The point however is that the two-state solution is the position of the UN: it stands for Palestinian sovereignty and equality and has to be the starting point of negotiations, not just bargained away.
 
At the same time, China also stipulates that arrangements must “respect the will and independent choice of the Palestinian people,” and must not be imposed. Similarly, China has not condemned Hamas, seeing this as for the Palestinian people to decide.
 
Palestine’s future is integrally intertwined with that of the UN  —  the organisation’s responsibility for international peace and security has been constantly undermined by the US’s use of the veto  —  around half of these occasions to protect Israel.
 
However, with the global balance of power shifting, the locus of decision-making over world affairs is starting to slip out of the hands of the US superpower. China’s peace proposal calls instead for the US to play an “active and constructive role” in Israel-Palestine.
 
This, it is recognised, requires patient consensus-building, regional and international, using momentum from the rise of the global South to bridge divisions and bring political pressure to bear on the US.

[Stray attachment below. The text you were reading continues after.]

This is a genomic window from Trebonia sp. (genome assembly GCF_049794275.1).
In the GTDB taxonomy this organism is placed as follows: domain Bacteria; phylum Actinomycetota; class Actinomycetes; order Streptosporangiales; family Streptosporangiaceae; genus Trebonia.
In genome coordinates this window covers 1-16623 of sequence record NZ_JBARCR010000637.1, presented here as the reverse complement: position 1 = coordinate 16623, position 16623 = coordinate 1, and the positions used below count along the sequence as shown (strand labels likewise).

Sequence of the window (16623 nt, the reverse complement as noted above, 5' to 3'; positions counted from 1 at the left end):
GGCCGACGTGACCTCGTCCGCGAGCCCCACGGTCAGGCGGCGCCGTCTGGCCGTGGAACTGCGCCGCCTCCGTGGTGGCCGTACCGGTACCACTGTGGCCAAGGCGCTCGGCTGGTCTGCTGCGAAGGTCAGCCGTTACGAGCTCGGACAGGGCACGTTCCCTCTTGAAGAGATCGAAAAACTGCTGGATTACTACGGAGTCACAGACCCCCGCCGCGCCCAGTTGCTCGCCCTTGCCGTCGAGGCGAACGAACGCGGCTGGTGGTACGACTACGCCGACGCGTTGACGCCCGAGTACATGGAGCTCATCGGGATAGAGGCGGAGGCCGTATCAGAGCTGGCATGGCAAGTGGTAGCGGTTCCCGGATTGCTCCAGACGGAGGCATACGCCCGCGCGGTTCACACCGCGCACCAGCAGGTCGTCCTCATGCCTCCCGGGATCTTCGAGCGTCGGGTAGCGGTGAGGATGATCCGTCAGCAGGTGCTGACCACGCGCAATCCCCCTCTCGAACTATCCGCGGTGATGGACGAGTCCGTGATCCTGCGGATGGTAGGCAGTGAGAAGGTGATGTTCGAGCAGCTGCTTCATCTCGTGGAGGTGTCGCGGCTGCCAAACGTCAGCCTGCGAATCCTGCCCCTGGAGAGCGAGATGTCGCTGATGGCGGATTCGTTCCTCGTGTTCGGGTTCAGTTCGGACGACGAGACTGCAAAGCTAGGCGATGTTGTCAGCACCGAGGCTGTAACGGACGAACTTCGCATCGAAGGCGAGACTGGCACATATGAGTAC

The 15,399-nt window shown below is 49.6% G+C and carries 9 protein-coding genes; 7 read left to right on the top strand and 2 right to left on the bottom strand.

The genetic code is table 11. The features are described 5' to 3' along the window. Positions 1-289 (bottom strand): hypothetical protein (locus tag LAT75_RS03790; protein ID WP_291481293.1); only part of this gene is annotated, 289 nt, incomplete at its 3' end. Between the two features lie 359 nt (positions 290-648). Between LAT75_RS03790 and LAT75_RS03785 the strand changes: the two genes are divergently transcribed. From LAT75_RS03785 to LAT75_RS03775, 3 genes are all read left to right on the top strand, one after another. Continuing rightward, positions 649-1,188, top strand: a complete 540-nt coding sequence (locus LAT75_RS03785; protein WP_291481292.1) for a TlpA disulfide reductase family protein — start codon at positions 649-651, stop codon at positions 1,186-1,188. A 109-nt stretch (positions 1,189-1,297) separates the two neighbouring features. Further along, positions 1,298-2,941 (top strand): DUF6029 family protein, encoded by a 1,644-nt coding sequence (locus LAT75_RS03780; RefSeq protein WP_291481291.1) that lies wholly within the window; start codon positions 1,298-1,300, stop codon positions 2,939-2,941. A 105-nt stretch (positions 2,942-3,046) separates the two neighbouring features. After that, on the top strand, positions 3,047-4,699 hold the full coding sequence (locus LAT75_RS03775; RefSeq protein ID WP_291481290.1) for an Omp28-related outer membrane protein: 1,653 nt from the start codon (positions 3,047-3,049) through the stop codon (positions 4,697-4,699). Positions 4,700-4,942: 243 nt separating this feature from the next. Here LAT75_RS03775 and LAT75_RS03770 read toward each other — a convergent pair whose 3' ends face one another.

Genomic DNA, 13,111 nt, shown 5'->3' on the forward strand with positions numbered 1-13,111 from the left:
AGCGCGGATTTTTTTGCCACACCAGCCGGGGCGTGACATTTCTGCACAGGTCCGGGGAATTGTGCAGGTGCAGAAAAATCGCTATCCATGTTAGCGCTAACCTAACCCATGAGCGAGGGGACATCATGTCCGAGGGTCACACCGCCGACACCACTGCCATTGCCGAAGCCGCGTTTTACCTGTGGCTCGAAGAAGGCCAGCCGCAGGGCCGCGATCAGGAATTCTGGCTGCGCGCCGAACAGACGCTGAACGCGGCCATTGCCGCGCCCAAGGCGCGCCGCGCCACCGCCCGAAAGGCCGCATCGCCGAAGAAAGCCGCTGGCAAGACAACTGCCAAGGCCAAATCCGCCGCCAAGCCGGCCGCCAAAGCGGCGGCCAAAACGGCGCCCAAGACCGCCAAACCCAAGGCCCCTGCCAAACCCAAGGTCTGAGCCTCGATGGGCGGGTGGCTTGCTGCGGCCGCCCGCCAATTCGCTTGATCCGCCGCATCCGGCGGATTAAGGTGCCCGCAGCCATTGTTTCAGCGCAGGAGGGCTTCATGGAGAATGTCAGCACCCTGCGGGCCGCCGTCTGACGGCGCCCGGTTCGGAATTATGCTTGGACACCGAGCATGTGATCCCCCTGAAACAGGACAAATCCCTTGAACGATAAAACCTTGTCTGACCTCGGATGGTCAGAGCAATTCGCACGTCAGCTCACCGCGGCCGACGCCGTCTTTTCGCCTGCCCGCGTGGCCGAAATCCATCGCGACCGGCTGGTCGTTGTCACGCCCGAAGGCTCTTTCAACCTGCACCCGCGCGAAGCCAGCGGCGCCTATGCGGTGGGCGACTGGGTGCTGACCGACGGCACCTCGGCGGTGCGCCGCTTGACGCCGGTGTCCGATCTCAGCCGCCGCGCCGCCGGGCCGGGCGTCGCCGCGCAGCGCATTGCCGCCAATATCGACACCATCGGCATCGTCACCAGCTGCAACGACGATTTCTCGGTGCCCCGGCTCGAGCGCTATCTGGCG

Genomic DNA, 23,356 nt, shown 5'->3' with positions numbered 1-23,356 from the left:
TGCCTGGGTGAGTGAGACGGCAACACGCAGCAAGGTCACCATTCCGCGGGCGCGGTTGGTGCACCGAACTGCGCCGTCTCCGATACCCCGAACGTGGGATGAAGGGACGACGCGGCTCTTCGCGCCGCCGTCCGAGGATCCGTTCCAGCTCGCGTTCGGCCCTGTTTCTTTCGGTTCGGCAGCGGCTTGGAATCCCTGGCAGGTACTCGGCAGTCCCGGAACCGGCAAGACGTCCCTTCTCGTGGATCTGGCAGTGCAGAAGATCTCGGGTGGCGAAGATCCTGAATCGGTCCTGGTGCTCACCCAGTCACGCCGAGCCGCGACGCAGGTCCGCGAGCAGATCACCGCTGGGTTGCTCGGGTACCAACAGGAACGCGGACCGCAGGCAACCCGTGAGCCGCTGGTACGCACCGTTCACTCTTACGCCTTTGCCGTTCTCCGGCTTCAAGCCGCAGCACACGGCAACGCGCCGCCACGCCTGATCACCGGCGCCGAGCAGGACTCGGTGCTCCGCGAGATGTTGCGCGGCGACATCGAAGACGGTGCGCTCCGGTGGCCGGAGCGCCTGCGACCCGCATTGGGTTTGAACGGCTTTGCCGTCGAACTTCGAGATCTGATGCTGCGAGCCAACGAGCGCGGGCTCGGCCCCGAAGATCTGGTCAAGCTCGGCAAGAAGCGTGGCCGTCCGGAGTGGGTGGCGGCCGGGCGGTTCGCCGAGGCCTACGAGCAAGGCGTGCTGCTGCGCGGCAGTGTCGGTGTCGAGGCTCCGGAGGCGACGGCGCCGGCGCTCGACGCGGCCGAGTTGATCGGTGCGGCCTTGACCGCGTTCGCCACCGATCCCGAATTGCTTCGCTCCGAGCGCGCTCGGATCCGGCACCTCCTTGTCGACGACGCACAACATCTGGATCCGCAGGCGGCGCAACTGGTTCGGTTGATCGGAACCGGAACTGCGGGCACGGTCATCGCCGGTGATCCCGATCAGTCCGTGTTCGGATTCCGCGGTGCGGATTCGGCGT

Consensus-building for peace
 
A struggle is underway now for Gaza’s future: for weeks Biden has urged Israel to focus on Plan B  —  to have any credibility this needs to involve some Arab states, perhaps some rehash of the Oslo Accords.
 
Continuing to use its veto to cover Netanyahu’s murderous rampage, the US angles not least to foment chaos and division in the region by provoking Iran into action in support of Hamas  —  and in this way to maintain US leverage over the situation.
 
The Saudi-Iranian link on the other hand has helped in bringing the Arab League and Organisation of Islamic States (OIC) together, amidst UN delays, to pursue the call for a ceasefire; the Brics, with key Middle East powers now members, also has a significant role to play.